Newest picture books at the public libraries

Posted: Friday, September 08, 2006

There are plenty of picture books for parents to share with their little ones at the Juneau Public Libraries. Here's a sample of some of our newest titles.

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"Silly Suzy Goose" - written and illustrated by Petr Horacek. This very silly book tells the story of Suzy Goose, who doesn't want to be just like everyone else. She tries sliding like a penguin, running like an ostrich, and roaring like a lion... until her attempt at a roar (rroarrhonk!) wakes the sleeping lion up and sends her running for her life. Just in time, she makes it back to her flock, deciding that sometimes, but only sometimes, it is just fine to be just the same. Laugh-out-loud illustrations carry the action (and make it easy to love this book despite a small, but recurring, grammatical error).

"Totem Tale" - by Deb Vanasse, illustrated by Erik Brooks. What would happen if the creatures carved on a totem pole came to life one full-moon night? Eagle might go fishing, Bear might scratch his back on a tree, Beaver might slap his tail on the water, Frog might enjoy jumping the stiffness out of his legs, and Wolf might lift her howl to the moon. But when morning comes and the animals must reassemble themselves into a pole, it is time for Raven to do what he does best. The blend of traditional Northwest-style illustrations and softer watercolors works well for this original tall tale: my only quibble is with the apparently random reorientation of the illustrations.

"Lost and Found" - written and illustrated by Oliver Jeffers. This quiet story of friendship will tickle your funnybone even as it tugs at your heart. When a little boy meets a forlorn penguin who starts following him around, he decides it must want to go back to the Antarctic. Together, the two share a trip by rowboat to the South Pole, where the boy leaves the now even-sadder penguin on an iceberg. But the boy realizes in time that what both he and the penguin wanted was a friend. The charmingly simple illustrations keep the focus where it belongs - on the story's sweet (but never sappy) message.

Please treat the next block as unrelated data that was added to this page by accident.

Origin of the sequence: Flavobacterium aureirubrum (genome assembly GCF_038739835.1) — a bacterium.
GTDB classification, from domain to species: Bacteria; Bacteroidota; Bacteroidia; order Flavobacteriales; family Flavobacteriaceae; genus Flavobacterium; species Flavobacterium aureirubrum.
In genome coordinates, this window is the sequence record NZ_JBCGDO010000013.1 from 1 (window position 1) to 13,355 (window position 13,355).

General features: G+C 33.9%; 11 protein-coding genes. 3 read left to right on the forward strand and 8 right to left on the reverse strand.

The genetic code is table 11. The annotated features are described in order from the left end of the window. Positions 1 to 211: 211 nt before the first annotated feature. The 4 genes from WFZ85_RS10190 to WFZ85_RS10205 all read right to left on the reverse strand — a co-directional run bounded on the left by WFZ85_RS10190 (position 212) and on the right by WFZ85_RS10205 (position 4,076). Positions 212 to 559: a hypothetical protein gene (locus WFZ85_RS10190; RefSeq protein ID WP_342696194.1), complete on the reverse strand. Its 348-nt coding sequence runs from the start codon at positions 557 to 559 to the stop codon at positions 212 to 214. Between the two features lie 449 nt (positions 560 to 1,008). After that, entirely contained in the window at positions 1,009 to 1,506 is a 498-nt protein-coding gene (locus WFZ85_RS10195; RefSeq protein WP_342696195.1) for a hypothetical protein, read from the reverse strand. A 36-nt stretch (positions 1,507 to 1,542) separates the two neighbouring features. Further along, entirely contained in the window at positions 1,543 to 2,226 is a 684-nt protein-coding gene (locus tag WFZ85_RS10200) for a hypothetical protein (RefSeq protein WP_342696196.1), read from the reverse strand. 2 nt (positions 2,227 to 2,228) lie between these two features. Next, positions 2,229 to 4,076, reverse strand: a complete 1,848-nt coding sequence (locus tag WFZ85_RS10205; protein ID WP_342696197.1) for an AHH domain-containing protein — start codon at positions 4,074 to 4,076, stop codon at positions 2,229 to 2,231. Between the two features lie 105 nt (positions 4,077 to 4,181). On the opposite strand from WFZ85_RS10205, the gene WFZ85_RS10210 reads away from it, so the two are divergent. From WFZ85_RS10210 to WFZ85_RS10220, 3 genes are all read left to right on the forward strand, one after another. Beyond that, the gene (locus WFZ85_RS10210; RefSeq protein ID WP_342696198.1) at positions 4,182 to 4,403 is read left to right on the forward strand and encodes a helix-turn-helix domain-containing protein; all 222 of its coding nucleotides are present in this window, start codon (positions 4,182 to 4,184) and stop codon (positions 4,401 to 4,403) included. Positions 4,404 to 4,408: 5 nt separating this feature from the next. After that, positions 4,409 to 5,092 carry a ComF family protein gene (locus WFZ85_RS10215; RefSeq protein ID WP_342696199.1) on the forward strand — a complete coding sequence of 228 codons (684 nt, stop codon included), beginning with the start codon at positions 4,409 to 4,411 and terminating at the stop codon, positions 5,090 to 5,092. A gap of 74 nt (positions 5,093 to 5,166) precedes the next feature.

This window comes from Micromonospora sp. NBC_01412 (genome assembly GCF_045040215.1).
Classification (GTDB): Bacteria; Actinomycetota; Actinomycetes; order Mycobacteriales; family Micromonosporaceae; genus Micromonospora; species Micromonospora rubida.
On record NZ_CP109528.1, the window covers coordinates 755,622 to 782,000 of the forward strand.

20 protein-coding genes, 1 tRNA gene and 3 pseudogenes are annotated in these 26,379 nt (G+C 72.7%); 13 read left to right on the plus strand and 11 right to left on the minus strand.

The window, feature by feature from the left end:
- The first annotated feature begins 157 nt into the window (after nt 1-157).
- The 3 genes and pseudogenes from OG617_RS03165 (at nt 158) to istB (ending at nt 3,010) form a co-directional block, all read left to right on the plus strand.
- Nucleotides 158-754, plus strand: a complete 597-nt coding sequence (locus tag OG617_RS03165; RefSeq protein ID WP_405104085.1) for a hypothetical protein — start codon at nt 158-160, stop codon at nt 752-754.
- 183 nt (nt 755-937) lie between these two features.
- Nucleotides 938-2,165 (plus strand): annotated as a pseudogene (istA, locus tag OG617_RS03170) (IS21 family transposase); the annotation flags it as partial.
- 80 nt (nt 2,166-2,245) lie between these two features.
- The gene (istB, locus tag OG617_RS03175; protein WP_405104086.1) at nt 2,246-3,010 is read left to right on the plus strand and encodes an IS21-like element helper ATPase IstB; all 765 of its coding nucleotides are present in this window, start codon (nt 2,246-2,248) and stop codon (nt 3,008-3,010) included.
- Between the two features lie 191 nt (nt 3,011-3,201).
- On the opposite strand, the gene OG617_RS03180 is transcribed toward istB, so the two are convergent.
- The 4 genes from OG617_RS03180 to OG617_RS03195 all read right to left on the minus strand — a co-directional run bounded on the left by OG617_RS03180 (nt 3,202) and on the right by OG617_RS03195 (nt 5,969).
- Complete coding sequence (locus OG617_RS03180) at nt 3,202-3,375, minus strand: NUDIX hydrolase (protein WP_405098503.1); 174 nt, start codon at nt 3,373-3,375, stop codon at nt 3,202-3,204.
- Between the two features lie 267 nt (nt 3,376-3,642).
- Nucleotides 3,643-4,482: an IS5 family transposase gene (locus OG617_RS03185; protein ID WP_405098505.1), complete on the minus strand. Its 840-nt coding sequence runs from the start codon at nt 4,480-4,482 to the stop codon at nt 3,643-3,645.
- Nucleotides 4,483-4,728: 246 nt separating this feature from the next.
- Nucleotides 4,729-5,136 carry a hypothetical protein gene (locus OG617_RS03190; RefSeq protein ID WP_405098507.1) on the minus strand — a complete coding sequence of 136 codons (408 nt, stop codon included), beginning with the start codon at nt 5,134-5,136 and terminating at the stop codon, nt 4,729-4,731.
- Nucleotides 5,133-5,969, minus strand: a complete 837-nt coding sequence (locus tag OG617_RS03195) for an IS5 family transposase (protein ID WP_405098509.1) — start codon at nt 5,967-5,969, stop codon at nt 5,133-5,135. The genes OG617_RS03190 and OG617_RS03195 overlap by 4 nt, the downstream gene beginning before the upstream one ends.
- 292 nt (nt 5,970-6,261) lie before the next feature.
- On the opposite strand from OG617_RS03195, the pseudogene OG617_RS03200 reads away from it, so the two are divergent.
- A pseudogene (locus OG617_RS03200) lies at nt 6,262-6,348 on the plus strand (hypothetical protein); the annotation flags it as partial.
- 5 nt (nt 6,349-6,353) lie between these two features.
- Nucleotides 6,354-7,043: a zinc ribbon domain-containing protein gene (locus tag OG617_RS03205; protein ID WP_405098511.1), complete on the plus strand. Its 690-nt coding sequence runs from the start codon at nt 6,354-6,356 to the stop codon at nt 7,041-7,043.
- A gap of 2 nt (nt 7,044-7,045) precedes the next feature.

"Shelly" - by Margie Palatini, illustrated by Guy Francis. Shelly is a little duck still mostly in his shell with three big sister ducks who all want him to be like them. They strap skates on his feet, but he's not ready for that... then they try to teach him to draw - nope, not ready! He's not ready for ballet either, they decide, but when the sisters go outside to play, Shelly comes out of his shell and has a grand time by himself, diving back inside only when his sisters come home. The cartoony illustrations show the situation perfectly: Shelly isn't shy, he's stubborn, and wants to do his own things at his own pace. Tenderly humorous, this will make a great read-aloud for both bigger and littler siblings.

"Bebe goes Shopping" - by Susan Middleton Elya, illustrated by Steven Salerno. When Bebe goes shopping in the supermercado with his mama, he sits in the carrito and tries to be good, but it isn't easy - there are so many tempting things to grab. Finally, his mama finds the perfect solution in this colorful and jauntily-rhymed story of a fun (for Bebe, anyway) outing. The Spanish words sprinkled throughout the story are so well-chosen and the rhymes so regular that both meaning and pronunciation are clear from the text alone, but there is a glossary at the back. Fantastico!

"Superhero ABC" - written and illustrated by Bob McLeod. This simply super ABC book has everyone who is anyone, from always-alert Astro-man (with asthma) and Power Pup (the pet protector), all the way to the Zinger (who zooms). McLeod, a prominent comic book illustrator, keeps his style going here with skin-tight superhero costumes and lots of crime-fighting (watch out for the Volcano) and pages full of action. Sure to be a favorite of superhero fans young and old.

Come to the downtown Library tonight, Sept. 8, at 7 pm to hear the spellbinding tale of 28 men stranded in the Antarctic with no boat and 350 miles of ice to cross. Storyteller Kate Lutz brings Shackleton and his men to life in a program for adults and kids (elementary school age and older).

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